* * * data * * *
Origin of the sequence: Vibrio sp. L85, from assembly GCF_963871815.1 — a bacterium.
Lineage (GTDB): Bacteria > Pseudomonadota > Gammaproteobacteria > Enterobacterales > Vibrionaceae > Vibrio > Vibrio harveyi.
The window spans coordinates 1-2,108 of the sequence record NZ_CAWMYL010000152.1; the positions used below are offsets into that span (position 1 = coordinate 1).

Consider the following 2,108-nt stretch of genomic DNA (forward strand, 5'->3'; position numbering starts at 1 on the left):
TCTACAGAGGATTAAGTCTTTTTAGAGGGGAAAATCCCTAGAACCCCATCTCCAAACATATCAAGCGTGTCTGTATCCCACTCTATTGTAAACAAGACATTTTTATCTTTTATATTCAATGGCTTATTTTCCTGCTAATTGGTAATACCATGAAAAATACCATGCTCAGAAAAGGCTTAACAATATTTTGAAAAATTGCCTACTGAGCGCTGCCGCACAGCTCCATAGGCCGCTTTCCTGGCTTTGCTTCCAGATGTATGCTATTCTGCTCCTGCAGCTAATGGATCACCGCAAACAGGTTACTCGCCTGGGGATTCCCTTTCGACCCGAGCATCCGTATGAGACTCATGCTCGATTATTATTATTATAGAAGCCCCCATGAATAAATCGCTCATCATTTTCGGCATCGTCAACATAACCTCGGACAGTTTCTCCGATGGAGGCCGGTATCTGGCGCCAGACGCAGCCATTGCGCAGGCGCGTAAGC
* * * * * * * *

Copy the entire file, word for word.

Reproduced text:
Origin of the sequence: Vibrio sp. L85, from assembly GCF_963871815.1 — a bacterium.
Lineage (GTDB): Bacteria > Pseudomonadota > Gammaproteobacteria > Enterobacterales > Vibrionaceae > Vibrio > Vibrio harveyi.
The window spans coordinates 1-2,108 of the sequence record NZ_CAWMYL010000152.1; the positions used below are offsets into that span (position 1 = coordinate 1).

Consider the following 2,108-nt stretch of genomic DNA (forward strand, 5'->3'; position numbering starts at 1 on the left):
TCTACAGAGGATTAAGTCTTTTTAGAGGGGAAAATCCCTAGAACCCCATCTCCAAACATATCAAGCGTGTCTGTATCCCACTCTATTGTAAACAAGACATTTTTATCTTTTATATTCAATGGCTTATTTTCCTGCTAATTGGTAATACCATGAAAAATACCATGCTCAGAAAAGGCTTAACAATATTTTGAAAAATTGCCTACTGAGCGCTGCCGCACAGCTCCATAGGCCGCTTTCCTGGCTTTGCTTCCAGATGTATGCTATTCTGCTCCTGCAGCTAATGGATCACCGCAAACAGGTTACTCGCCTGGGGATTCCCTTTCGACCCGAGCATCCGTATGAGACTCATGCTCGATTATTATTATTATAGAAGCCCCCATGAATAAATCGCTCATCATTTTCGGCATCGTCAACATAACCTCGGACAGTTTCTCCGATGGAGGCCGGTATCTGGCGCCAGACGCAGCCATTGCGCAGGCGCGTAAGC